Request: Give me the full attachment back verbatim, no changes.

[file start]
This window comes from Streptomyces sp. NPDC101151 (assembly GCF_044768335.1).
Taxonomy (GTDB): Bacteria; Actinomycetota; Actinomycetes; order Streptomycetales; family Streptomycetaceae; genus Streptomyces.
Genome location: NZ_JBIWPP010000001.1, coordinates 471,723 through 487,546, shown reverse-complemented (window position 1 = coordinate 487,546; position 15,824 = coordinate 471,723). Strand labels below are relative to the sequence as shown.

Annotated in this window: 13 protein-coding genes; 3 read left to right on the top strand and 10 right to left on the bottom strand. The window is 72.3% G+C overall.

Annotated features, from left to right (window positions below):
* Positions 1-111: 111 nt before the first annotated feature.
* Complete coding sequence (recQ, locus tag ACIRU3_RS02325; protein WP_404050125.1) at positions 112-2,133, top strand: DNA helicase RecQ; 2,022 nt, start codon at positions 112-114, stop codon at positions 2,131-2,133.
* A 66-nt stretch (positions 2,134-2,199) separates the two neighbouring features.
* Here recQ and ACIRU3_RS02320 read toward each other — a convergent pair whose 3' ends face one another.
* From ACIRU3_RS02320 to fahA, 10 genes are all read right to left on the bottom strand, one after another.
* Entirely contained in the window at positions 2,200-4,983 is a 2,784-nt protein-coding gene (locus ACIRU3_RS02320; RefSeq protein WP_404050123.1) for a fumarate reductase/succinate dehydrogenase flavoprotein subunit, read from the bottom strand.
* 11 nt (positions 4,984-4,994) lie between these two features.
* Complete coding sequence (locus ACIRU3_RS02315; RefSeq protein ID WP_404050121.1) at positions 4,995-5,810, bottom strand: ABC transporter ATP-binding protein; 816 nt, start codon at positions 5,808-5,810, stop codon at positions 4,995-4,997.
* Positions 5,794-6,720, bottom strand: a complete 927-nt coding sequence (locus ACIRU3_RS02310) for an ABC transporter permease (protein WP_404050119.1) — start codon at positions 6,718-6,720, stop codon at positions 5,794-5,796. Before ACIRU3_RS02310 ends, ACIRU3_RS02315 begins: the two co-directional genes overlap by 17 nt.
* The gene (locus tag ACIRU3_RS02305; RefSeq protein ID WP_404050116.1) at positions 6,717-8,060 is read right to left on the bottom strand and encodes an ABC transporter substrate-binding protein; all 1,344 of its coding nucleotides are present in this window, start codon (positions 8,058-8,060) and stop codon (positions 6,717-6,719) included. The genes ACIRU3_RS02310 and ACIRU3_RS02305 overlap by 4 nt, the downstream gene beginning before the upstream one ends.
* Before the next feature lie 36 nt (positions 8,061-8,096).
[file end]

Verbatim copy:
This window comes from Streptomyces sp. NPDC101151 (assembly GCF_044768335.1).
Taxonomy (GTDB): Bacteria; Actinomycetota; Actinomycetes; order Streptomycetales; family Streptomycetaceae; genus Streptomyces.
Genome location: NZ_JBIWPP010000001.1, coordinates 471,723 through 487,546, shown reverse-complemented (window position 1 = coordinate 487,546; position 15,824 = coordinate 471,723). Strand labels below are relative to the sequence as shown.

Annotated in this window: 13 protein-coding genes; 3 read left to right on the top strand and 10 right to left on the bottom strand. The window is 72.3% G+C overall.

Annotated features, from left to right (window positions below):
* Positions 1-111: 111 nt before the first annotated feature.
* Complete coding sequence (recQ, locus tag ACIRU3_RS02325; protein WP_404050125.1) at positions 112-2,133, top strand: DNA helicase RecQ; 2,022 nt, start codon at positions 112-114, stop codon at positions 2,131-2,133.
* A 66-nt stretch (positions 2,134-2,199) separates the two neighbouring features.
* Here recQ and ACIRU3_RS02320 read toward each other — a convergent pair whose 3' ends face one another.
* From ACIRU3_RS02320 to fahA, 10 genes are all read right to left on the bottom strand, one after another.
* Entirely contained in the window at positions 2,200-4,983 is a 2,784-nt protein-coding gene (locus ACIRU3_RS02320; RefSeq protein WP_404050123.1) for a fumarate reductase/succinate dehydrogenase flavoprotein subunit, read from the bottom strand.
* 11 nt (positions 4,984-4,994) lie between these two features.
* Complete coding sequence (locus ACIRU3_RS02315; RefSeq protein ID WP_404050121.1) at positions 4,995-5,810, bottom strand: ABC transporter ATP-binding protein; 816 nt, start codon at positions 5,808-5,810, stop codon at positions 4,995-4,997.
* Positions 5,794-6,720, bottom strand: a complete 927-nt coding sequence (locus ACIRU3_RS02310) for an ABC transporter permease (protein WP_404050119.1) — start codon at positions 6,718-6,720, stop codon at positions 5,794-5,796. Before ACIRU3_RS02310 ends, ACIRU3_RS02315 begins: the two co-directional genes overlap by 17 nt.
* The gene (locus tag ACIRU3_RS02305; RefSeq protein ID WP_404050116.1) at positions 6,717-8,060 is read right to left on the bottom strand and encodes an ABC transporter substrate-binding protein; all 1,344 of its coding nucleotides are present in this window, start codon (positions 8,058-8,060) and stop codon (positions 6,717-6,719) included. The genes ACIRU3_RS02310 and ACIRU3_RS02305 overlap by 4 nt, the downstream gene beginning before the upstream one ends.
* Before the next feature lie 36 nt (positions 8,061-8,096).